Empirical Characteristics of Legal and Illegal Immigrants in the U.S
We combine the New Immigrant Survey (NIS), which contains information on US legal immigrants, with the American Community Survey (ACS), which contains information on all immigrants to the U.S., legal and illegal ones. Using econometric methodology proposed by Lancaster and Imbens (1996) we compute the probability for each observation in the ACS data to refer to an illegal immigrant, conditional on observed characteristics. The results for illegal versus legal immigrants are novel, since no other work has quanti ed the characteristics of illegal immigrants from a random sample. We nd that, compared to legal immigrants, illegal immigrants are more likely to be less educated, males, and married with spouse not present. These results are heterogeneous across education categories, country of origin (Mexico) and whether professional occupations are included or not in the analysis. Forecasts for the distribution of certain legal and illegal characteristics match those available from other sources, such as aggregate imputations by the Department of Homeland Security for illegal immigrants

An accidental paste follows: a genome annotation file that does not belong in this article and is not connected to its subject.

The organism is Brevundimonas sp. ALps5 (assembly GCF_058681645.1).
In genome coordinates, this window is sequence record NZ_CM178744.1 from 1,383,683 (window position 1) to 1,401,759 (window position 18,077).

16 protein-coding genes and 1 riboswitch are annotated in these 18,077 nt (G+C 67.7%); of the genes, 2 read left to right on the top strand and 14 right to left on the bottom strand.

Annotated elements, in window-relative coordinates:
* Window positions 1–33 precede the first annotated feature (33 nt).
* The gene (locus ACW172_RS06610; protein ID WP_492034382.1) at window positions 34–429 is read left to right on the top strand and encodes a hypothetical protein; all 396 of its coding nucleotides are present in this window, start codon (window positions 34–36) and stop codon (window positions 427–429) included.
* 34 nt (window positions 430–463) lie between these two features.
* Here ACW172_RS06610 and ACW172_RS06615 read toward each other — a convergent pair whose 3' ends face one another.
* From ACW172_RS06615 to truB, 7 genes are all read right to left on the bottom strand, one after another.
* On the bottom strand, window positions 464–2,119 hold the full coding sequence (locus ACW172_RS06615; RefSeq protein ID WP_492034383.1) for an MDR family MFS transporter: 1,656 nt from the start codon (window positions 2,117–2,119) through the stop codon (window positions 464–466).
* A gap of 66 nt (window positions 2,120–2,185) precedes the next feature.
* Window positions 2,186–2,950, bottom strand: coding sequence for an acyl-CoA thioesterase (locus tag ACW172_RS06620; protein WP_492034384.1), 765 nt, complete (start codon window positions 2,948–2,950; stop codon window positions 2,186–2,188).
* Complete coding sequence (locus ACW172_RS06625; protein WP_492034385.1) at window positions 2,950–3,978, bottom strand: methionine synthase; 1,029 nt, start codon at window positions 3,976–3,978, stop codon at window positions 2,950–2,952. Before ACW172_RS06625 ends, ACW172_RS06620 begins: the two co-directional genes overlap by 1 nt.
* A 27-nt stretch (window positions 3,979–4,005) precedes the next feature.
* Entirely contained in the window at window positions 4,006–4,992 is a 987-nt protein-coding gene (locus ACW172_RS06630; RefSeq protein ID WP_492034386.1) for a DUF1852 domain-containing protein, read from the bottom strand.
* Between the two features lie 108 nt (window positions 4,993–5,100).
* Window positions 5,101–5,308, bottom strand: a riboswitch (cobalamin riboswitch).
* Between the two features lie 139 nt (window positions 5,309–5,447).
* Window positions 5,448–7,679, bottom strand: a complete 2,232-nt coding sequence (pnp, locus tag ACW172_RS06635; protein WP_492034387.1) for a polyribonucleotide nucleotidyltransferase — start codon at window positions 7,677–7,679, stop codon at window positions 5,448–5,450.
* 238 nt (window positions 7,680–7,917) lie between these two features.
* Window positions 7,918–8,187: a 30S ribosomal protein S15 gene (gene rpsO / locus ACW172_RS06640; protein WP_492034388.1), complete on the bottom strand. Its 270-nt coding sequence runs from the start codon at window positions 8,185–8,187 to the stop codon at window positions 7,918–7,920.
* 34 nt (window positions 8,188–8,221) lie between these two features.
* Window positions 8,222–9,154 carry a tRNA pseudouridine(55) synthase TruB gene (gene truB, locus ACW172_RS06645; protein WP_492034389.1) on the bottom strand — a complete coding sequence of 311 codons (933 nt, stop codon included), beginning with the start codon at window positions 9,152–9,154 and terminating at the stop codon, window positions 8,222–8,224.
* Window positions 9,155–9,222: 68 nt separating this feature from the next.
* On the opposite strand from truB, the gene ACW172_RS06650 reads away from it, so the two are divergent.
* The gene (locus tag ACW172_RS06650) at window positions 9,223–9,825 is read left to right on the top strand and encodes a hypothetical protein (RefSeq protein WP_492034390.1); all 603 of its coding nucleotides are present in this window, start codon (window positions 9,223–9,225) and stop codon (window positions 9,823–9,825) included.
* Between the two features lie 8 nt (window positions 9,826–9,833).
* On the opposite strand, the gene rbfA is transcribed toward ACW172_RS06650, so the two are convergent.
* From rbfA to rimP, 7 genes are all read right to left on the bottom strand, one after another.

|Date of creation:||Apr 2013|
|Date of revision:|
|Contact details of provider:|| Postal: |
Phone: +49 431 8814-1
Fax: +49 431 85853
Web page: http://www.ifw-kiel.de
More information through EDIRC
Please report citation or reference errors to , or , if you are the registered author of the cited work, log in to your RePEc Author Service profile, click on "citations" and make appropriate adjustments.:
- Imbens, G. & Lancaster, T., 1992.
"Case-Control Studies with Contaminated Controls,"
Harvard Institute of Economic Research Working Papers
1612, Harvard - Institute of Economic Research.
- Gary Burtless & Audrey Singer, 2011. "The Earnings and Social Security Contributions of Documented and Undocumented Mexican Immigrants," Working Papers, Center for Retirement Research at Boston College wp2011-1, Center for Retirement Research, revised Jan 2011.
- Fortin, Nicole & Lemieux, Thomas & Firpo, Sergio, 2011.
"Decomposition Methods in Economics,"
Handbook of Labor Economics,
When requesting a correction, please mention this item's handle: RePEc:kie:kieliw:1835. See general information about how to correct material in RePEc.
For technical questions regarding this item, or to correct its authors, title, abstract, bibliographic or download information, contact: (Dieter Stribny)The email address of this maintainer does not seem to be valid anymore. Please ask Dieter Stribny to update the entry or send us the correct address
If references are entirely missing, you can add them using this form.